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Image of the Day
Abby Olena | Jun 12, 2017
Physicians peer into the subjects of artistic masterpieces, and find new perspective on their own approach to diagnosing maladies.
Self-Experimentation Led to the Discovery of IgE
Andrea Anderson | Jun 1, 2017
In the 1960s, immunologists took matters into their own hands—and under their own skin—to characterize an immunoglobulin involved in allergies.
Embryonic Evolution Through Ernst Haeckel’s Eyes
Diana Kwon | May 1, 2017
The 19th century biologist’s drawings, tainted by scandal, helped bolster, then later dismiss, his biogenetic law.
A History of Screening for Natural Products to Fight Cancer
Jef Akst | Apr 1, 2017
In the middle of the 20th century, the National Cancer Institute began testing plant extracts for chemotherapeutic potential—helping to discover some drugs still in use today.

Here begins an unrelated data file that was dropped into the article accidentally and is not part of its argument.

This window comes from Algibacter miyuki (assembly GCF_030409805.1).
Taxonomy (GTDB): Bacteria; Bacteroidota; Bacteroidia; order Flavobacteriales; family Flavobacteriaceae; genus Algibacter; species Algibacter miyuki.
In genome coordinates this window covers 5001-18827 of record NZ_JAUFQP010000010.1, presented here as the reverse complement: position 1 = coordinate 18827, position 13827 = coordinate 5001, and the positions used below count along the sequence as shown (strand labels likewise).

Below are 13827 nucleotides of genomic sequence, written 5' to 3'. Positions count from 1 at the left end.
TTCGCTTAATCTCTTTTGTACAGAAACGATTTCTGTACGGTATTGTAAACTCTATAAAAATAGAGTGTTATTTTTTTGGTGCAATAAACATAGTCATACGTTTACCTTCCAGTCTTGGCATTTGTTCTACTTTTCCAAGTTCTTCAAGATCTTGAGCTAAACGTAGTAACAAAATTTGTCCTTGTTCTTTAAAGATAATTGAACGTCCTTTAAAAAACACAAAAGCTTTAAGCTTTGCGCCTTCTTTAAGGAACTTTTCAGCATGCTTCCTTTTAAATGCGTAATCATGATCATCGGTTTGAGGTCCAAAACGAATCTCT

Newton’s Color Theory, ca. 1665
Ashley P. Taylor | Mar 1, 2017
Newton’s rainbow forms the familiar ROYGBIV because he thought the range of visible colors should be analogous to the seven-note musical scale.
19th Century Experiments Explained How Trees Lift Water
Ben Andrew Henry | Feb 1, 2017
A maple branch and shattered equipment led to the cohesion-tension theory, the counterintuitive claim that water’s movement against gravity involves no action by trees.
Earliest Deuterostome Fossils Described
Kerry Grens | Jan 31, 2017
These millimeter-size sea creatures lived 540 million years ago.
Reconstructing the Effects of the Fur Trade in the Brazilian Amazon
Catherine Offord | Jan 1, 2017
Researchers use a century of trade records to uncover differences in the resilience of terrestrial and aquatic species.
The Sled Dogs that Stopped an Outbreak
Ben Andrew Henry | Jan 1, 2017
Balto, Togo, and other huskies famously delivered life-saving serum to a remote Alaskan town in 1925—but newspapers didn’t tell the whole story.
Early 3-D Image Analysis Revealed Surprising Symmetry in the Nuclear Pore
Ben Andrew Henry | Dec 1, 2016
In 1992, advancements in microscopy zoomed in on the precise architecture of the complex, including unforeseen structural repetition in two halves of the ring.